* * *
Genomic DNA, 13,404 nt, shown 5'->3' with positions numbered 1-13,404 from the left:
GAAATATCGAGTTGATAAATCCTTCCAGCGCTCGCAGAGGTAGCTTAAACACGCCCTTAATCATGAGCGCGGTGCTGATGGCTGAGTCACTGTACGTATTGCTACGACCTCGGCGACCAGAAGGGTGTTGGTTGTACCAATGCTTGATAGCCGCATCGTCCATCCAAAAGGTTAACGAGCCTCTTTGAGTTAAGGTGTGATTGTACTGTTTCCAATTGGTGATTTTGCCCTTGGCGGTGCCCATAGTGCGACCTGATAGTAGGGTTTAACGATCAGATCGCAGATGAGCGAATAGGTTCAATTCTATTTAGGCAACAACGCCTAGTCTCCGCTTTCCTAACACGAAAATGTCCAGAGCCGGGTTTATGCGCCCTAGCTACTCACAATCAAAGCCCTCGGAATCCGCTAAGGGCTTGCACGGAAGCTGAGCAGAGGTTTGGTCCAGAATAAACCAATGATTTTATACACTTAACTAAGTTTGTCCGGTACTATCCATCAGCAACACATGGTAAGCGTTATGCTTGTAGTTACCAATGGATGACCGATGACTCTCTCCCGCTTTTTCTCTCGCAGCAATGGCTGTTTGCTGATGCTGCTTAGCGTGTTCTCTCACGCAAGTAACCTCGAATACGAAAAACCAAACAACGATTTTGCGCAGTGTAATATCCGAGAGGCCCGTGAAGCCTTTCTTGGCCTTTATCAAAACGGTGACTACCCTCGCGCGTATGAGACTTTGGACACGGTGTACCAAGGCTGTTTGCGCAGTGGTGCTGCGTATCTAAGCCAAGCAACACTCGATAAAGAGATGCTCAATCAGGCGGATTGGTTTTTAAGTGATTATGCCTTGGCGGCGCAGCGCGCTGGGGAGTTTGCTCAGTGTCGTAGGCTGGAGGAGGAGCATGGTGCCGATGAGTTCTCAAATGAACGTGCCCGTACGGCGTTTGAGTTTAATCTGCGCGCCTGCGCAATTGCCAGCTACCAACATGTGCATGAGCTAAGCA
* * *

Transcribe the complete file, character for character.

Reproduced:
Genomic DNA, 13,404 nt, shown 5'->3' with positions numbered 1-13,404 from the left:
GAAATATCGAGTTGATAAATCCTTCCAGCGCTCGCAGAGGTAGCTTAAACACGCCCTTAATCATGAGCGCGGTGCTGATGGCTGAGTCACTGTACGTATTGCTACGACCTCGGCGACCAGAAGGGTGTTGGTTGTACCAATGCTTGATAGCCGCATCGTCCATCCAAAAGGTTAACGAGCCTCTTTGAGTTAAGGTGTGATTGTACTGTTTCCAATTGGTGATTTTGCCCTTGGCGGTGCCCATAGTGCGACCTGATAGTAGGGTTTAACGATCAGATCGCAGATGAGCGAATAGGTTCAATTCTATTTAGGCAACAACGCCTAGTCTCCGCTTTCCTAACACGAAAATGTCCAGAGCCGGGTTTATGCGCCCTAGCTACTCACAATCAAAGCCCTCGGAATCCGCTAAGGGCTTGCACGGAAGCTGAGCAGAGGTTTGGTCCAGAATAAACCAATGATTTTATACACTTAACTAAGTTTGTCCGGTACTATCCATCAGCAACACATGGTAAGCGTTATGCTTGTAGTTACCAATGGATGACCGATGACTCTCTCCCGCTTTTTCTCTCGCAGCAATGGCTGTTTGCTGATGCTGCTTAGCGTGTTCTCTCACGCAAGTAACCTCGAATACGAAAAACCAAACAACGATTTTGCGCAGTGTAATATCCGAGAGGCCCGTGAAGCCTTTCTTGGCCTTTATCAAAACGGTGACTACCCTCGCGCGTATGAGACTTTGGACACGGTGTACCAAGGCTGTTTGCGCAGTGGTGCTGCGTATCTAAGCCAAGCAACACTCGATAAAGAGATGCTCAATCAGGCGGATTGGTTTTTAAGTGATTATGCCTTGGCGGCGCAGCGCGCTGGGGAGTTTGCTCAGTGTCGTAGGCTGGAGGAGGAGCATGGTGCCGATGAGTTCTCAAATGAACGTGCCCGTACGGCGTTTGAGTTTAATCTGCGCGCCTGCGCAATTGCCAGCTACCAACATGTGCATGAGCTAAGCA